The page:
At one point or another, you’re bound to have your privacy breached. It might be a stolen credit card number, a hacked account password or a keylogger infection. When it happens, you end up feeling violated, angry and frustrated that using the computer and the Internet can’t be something you can just enjoy in peace without scammers and hackers trying to mess things up for everyone.
Alas, this is the world we live in. So, the best you can do is install virus software, anti-malware and anti-adware. Each of these software solutions protect you by trying to filter out all of the incoming threats that attempt to infiltrate your computer to access your sensitive personal information.
Most people are familiar with these software tools, but did you know that there is one additional line of personal information protection you can set up to guard yourself from identity theft? It’s a line of defense built on the premise that it isn’t much good for a burglar to break into your home if you store all of your valuables in a lock-box at the bank. This additional line of defense is called Identity Finder.
Running An Identity Finder Scan
The free version of Identity Finder will perform a full system scan, and it will attempt to find sensitive identity information that may be stored on your computer without you realizing it. It attempts to do a deep search that is as good or better (hopefully) than any spyware may be. The goal is to identify the sensitive information on your computer so that you can decide what to do with it so that it isn’t accessible should your computer get infected.
When you first set up Identity Finder, you’ll need to set up a very secure password that you can use to run scans and store scan logs.
Once you’re logged in, you have three choices – run an immediate scan on your system, use the search wizard (this is more useful in the paid version of the software) or skip the scan and open the advanced interface.
When you launch the scan, you’ll see just how thorough this software is. A scan will take some time – between 10 to 20 minutes depending on the size of your hard drive. I thought my system was pretty clean of any personal information, so I was pretty shocked to see that the Identity Finder had discovered 27 records revealing my passwords, and a surprising 5 records revealing my credit card numbers – and the scan was only half done!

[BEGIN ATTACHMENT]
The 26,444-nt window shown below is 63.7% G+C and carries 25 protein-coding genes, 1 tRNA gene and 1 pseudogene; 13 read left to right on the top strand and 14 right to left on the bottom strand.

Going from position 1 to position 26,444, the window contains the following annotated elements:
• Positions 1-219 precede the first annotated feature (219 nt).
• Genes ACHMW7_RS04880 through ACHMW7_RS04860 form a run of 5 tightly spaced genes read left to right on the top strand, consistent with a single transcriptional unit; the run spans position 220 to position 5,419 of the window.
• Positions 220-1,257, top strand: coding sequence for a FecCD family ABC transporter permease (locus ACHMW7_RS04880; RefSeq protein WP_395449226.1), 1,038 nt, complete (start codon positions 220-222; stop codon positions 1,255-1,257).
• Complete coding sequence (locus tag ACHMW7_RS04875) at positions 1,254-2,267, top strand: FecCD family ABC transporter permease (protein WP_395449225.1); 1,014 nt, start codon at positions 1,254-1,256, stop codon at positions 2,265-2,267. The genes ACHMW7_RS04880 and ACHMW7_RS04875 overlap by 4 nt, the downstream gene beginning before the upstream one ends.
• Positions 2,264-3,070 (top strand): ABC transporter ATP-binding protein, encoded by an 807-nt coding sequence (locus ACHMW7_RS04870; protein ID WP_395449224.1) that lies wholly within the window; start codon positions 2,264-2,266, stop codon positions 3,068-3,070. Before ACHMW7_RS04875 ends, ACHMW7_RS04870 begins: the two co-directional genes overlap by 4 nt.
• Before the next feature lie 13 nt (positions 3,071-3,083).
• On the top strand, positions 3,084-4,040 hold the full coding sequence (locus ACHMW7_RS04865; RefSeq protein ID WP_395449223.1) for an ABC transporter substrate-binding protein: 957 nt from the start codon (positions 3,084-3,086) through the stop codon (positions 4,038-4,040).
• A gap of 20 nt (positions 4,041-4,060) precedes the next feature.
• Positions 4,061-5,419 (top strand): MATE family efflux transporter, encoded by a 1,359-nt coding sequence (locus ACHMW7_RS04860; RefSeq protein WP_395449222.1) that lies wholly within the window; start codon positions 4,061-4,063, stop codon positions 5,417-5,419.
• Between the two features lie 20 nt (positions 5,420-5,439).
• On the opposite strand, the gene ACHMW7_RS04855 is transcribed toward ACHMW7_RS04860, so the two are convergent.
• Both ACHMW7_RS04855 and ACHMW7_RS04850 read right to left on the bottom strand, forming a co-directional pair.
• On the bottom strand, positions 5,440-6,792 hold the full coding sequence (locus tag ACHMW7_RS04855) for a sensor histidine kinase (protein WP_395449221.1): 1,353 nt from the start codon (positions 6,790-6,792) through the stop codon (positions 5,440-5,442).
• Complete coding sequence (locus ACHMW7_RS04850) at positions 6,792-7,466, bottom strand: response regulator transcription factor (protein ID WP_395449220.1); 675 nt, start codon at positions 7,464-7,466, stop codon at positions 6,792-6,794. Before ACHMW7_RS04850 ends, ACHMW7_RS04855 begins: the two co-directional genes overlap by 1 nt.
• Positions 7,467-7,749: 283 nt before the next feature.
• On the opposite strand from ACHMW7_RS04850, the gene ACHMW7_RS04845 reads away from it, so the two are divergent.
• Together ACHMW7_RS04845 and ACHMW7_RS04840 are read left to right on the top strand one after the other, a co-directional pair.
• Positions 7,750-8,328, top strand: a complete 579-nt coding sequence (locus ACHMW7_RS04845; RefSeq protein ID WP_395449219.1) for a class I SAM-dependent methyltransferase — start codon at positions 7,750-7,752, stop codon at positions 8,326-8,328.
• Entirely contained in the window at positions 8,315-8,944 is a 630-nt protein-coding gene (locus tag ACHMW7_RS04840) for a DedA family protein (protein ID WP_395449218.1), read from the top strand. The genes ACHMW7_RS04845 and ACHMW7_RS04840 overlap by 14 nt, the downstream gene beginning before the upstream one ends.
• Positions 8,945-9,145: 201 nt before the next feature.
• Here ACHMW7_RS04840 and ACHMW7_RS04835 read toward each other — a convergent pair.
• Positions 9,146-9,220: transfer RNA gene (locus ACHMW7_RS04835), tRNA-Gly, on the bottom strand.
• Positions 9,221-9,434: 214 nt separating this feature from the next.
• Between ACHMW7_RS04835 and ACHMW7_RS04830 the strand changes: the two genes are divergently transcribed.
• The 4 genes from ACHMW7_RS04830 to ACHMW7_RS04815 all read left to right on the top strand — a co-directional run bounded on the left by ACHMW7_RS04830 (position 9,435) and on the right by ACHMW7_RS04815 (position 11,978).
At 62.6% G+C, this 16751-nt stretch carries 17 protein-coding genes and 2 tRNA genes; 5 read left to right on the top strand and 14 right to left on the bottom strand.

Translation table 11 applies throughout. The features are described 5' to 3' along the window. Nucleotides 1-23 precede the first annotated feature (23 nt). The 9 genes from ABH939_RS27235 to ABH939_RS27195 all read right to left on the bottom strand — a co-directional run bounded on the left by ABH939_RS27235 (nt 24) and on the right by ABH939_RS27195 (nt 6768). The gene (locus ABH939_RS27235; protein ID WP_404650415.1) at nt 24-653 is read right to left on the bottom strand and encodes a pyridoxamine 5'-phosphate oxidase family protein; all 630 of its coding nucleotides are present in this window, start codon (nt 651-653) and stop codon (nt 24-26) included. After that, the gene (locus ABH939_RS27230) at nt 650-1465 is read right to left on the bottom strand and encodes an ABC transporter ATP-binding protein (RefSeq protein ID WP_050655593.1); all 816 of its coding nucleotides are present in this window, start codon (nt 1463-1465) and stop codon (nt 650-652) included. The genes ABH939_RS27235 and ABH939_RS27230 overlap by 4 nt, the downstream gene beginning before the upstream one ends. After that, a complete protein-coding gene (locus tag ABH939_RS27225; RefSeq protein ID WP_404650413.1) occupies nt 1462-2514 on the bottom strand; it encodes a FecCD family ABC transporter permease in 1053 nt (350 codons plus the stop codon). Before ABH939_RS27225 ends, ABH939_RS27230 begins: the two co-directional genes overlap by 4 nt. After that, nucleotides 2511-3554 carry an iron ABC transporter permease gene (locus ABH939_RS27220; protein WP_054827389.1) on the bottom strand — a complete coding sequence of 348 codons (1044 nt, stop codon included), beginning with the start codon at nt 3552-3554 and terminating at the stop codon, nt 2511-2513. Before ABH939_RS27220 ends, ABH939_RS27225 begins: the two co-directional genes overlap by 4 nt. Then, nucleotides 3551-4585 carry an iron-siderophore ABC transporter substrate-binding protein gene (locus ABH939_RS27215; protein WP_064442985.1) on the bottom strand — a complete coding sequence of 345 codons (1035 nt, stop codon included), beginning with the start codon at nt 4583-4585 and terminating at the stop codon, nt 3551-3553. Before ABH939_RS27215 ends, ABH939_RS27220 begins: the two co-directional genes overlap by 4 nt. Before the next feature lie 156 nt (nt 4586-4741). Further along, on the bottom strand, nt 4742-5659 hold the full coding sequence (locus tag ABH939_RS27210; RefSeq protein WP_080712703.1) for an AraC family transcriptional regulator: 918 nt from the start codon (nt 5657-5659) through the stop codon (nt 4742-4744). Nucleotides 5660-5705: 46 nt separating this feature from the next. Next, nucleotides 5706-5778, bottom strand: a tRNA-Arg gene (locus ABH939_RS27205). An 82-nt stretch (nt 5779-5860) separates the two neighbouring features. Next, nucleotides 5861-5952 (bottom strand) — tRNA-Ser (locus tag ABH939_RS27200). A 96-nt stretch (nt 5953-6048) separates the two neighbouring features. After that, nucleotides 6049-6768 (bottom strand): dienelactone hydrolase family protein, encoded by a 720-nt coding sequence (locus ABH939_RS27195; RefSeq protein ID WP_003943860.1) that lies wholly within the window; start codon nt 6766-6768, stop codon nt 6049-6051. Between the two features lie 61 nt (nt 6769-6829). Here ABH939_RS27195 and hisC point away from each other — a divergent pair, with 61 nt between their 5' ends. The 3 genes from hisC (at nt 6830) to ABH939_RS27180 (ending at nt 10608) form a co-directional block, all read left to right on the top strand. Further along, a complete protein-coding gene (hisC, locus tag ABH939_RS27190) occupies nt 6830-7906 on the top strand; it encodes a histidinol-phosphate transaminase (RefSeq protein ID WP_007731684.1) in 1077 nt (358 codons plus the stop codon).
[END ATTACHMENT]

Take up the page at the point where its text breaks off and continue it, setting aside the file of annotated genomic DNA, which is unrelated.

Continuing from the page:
Once the scan is finished, you’ll see a brief summary, and four choices. You’ll want to click on the “Advanced” button to access the results information that lists all of the records with your sensitive information.
It appeared that, in my case, the majority of password security concerns were related to the fact that I’d started using the Firefox password feature. However I had never got around to creating a master password. So, any application that gets installed on my computer could conceivably access those passwords (after all, Identity Finder did!)
At the bottom, I saw that the credit card information was the complete credit card numbers stored in the Firefox Saved Forms. This was an oversight on my part, and it could have led to catastrophe had I ever got hacked. The great thing about Identity Finder is that it helps you eliminate risks completely by eliminating the sensitive data completely.
Fixing the issue with the saved passwords was easy. Identity Finder recognizes the issue, and provides the option under the “Secure” button, to create a master “Profile Password” for you. This way, even though an app gets installed onto my computer, it can’t access the password or saved form details because it doesn’t have the master password.
When you discover that there’s information on your computer that you really don’t want to be there – like stored credit card information, Identity Finder offers the option to “Shred” the information.
While not quite as thorough as a “Scrub”, which is featured on the paid version of the software, Shred is a feature that deletes the files according to the “Department of Defense deletion standard.” I suppose if it’s good enough for the Department of Defense, then it’s good enough for me!
After your scan is done, you can also explore individual groups of information by browsing through the menu items at the top of the window. Click on “Identities” to see what type of identity information was found, such as credit card or passwords. Click on “Locations” to see the areas of the computer where your sensitive information was uncovered.
Identity Finder is a clever security solution, because instead of worrying so much about trying to prevent bad guys from breaking into your computer, you’re simply removing anything valuable from your computer that these bad guys may want to get. This won’t prevent virus infections, but it’ll certainly protect your identity.
Give Identity Finder a try and see what it uncovers on your computer. Are you as secure as you thought you were? Share your results and your reactions in the comments section below.
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